Matt Hasselbeck: 6 Reasons Seattle Seahawks Should Move on from Franchise QB

Charlie TodaroAnalyst IIIJuly 6, 2011

Matt Hasselbeck: 6 Reasons Seattle Seahawks Should Move on from Franchise QB

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    Over the course of the offseason everyone has been asking the same questions: Should the Seattle Seahawks re-sign Matt Hasselbeck, and should he re-sign with them, under what terms? Obviously, the biggest question is will it happen?

    Even Seahawks GM John Schneider admitted during the pre-draft presser that it’s a fun topic to talk about, but the majority of the team's thoughts about quarterbacks and 2011 free agency have remained private.

    A variety of rumors have been tossed around, with a growing sentiment Hasselbeck will indeed leave Seattle—the most popularly speculated destination of late being Tennessee. I believe Hasselbeck still has value to the Seahawks, but only under certain terms.

    We know the Seahawks have a variety of plans in place for post-lockout business. The organization has divulged some thoughts about its vision for the quarterback position through roundabout answers.

    With a new collective bargaining agreement hopefully closer "than many people realize," a growing media sentiment that Hasselbeck may actually be leaving and the continued discussion surrounding the position, let's explore the case that pleads Seattle should move on from Hasselbeck next season.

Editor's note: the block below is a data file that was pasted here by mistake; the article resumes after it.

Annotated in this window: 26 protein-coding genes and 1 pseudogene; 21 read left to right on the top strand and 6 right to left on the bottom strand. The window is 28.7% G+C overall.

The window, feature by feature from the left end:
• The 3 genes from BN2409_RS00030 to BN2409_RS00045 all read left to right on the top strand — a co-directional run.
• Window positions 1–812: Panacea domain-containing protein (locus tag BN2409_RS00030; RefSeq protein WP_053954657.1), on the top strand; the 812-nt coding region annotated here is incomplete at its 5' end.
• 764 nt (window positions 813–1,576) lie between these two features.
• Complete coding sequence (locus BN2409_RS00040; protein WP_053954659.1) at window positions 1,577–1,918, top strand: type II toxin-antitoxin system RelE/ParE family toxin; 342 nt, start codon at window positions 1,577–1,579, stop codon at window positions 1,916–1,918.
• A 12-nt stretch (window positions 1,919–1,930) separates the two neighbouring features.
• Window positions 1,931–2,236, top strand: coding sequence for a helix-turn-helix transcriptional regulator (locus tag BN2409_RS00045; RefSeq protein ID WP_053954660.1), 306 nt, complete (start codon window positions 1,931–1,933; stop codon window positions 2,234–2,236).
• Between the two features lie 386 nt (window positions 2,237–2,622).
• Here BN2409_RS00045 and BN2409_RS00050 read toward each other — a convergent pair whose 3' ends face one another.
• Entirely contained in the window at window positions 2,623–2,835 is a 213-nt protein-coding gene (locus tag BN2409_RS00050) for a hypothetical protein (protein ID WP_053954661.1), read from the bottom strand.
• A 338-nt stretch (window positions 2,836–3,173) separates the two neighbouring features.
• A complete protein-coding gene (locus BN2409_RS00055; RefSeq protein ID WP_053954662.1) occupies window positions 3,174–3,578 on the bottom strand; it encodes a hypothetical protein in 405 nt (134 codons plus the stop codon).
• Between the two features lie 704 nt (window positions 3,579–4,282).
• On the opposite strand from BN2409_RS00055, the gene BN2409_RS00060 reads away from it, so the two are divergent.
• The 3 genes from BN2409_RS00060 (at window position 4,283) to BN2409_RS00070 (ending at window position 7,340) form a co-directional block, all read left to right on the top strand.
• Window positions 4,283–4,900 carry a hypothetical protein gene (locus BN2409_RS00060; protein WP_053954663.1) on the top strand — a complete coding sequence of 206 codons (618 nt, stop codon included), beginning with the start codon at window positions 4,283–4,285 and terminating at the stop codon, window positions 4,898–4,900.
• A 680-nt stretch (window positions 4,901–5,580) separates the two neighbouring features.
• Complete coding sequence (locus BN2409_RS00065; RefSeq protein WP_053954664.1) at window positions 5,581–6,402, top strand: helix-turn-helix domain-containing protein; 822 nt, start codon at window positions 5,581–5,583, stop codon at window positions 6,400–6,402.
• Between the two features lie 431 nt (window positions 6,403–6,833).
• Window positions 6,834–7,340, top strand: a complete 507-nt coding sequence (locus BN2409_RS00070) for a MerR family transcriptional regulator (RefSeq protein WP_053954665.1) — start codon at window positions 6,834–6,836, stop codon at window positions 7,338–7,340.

Seven Touchdowns, One Interception, a 1-1 Playoff Record...

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    Let’s face reality: Hasselbeck's 2010 regular season of 14 starts, 15 total touchdowns, 22 total turnovers, a completion percentage a hair under 60 percent and a quarterback rating in the 70s makes two straight subpar seasons for the former Pro Bowl quarterback.

    To make matters worse, it’s not as if 2008 provides a silver lining; seven starts, a completion percentage below 53 and a rating under 60. Yuck.

    Mike Holmgren’s last season was 2008, and 2009 was a transition year with jobs on the line. Has Hasselbeck been feeling the pressure to keep his job since 2008?

    I will scratch the surface here: The more I watch of his 2009 play, the more I understand his erratic nature in 2010. Hasselbeck pre-2008 had chemistry with his receivers; this receiving corps has been a group in transition, Ben Obomanu the lone ranger from the old regime. Hasselbeck's recent injuries merely added to the offensive struggles.

    Hasselbeck turned down a one-year, $7 million offer. Why? We don’t know, but we do know it’s not the two years Kerry Collins received from Tennessee.